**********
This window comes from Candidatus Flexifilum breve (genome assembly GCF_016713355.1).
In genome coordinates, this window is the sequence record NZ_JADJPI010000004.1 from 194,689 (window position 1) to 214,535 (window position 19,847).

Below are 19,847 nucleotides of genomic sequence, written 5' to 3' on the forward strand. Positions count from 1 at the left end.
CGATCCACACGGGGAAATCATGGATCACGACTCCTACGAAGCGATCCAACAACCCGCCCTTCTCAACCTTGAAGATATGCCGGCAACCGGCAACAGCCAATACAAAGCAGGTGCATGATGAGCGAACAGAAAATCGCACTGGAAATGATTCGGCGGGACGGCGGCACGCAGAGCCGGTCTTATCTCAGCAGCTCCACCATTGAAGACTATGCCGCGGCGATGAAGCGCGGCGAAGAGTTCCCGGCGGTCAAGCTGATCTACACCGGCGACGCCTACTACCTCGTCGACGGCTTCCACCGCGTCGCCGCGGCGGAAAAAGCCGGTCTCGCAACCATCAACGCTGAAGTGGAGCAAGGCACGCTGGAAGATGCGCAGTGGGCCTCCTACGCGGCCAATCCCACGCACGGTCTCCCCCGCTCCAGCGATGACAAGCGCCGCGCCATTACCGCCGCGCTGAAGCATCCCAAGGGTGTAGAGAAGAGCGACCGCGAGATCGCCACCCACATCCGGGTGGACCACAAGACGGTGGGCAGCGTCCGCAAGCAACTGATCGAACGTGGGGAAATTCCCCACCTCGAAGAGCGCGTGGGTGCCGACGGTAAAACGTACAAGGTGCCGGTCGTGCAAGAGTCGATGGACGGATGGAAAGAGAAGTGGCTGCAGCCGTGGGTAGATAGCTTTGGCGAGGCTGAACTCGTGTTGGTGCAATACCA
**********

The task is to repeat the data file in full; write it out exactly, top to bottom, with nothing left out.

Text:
This window comes from Candidatus Flexifilum breve (genome assembly GCF_016713355.1).
In genome coordinates, this window is the sequence record NZ_JADJPI010000004.1 from 194,689 (window position 1) to 214,535 (window position 19,847).

Below are 19,847 nucleotides of genomic sequence, written 5' to 3' on the forward strand. Positions count from 1 at the left end.
CGATCCACACGGGGAAATCATGGATCACGACTCCTACGAAGCGATCCAACAACCCGCCCTTCTCAACCTTGAAGATATGCCGGCAACCGGCAACAGCCAATACAAAGCAGGTGCATGATGAGCGAACAGAAAATCGCACTGGAAATGATTCGGCGGGACGGCGGCACGCAGAGCCGGTCTTATCTCAGCAGCTCCACCATTGAAGACTATGCCGCGGCGATGAAGCGCGGCGAAGAGTTCCCGGCGGTCAAGCTGATCTACACCGGCGACGCCTACTACCTCGTCGACGGCTTCCACCGCGTCGCCGCGGCGGAAAAAGCCGGTCTCGCAACCATCAACGCTGAAGTGGAGCAAGGCACGCTGGAAGATGCGCAGTGGGCCTCCTACGCGGCCAATCCCACGCACGGTCTCCCCCGCTCCAGCGATGACAAGCGCCGCGCCATTACCGCCGCGCTGAAGCATCCCAAGGGTGTAGAGAAGAGCGACCGCGAGATCGCCACCCACATCCGGGTGGACCACAAGACGGTGGGCAGCGTCCGCAAGCAACTGATCGAACGTGGGGAAATTCCCCACCTCGAAGAGCGCGTGGGTGCCGACGGTAAAACGTACAAGGTGCCGGTCGTGCAAGAGTCGATGGACGGATGGAAAGAGAAGTGGCTGCAGCCGTGGGTAGATAGCTTTGGCGAGGCTGAACTCGTGTTGGTGCAATACCA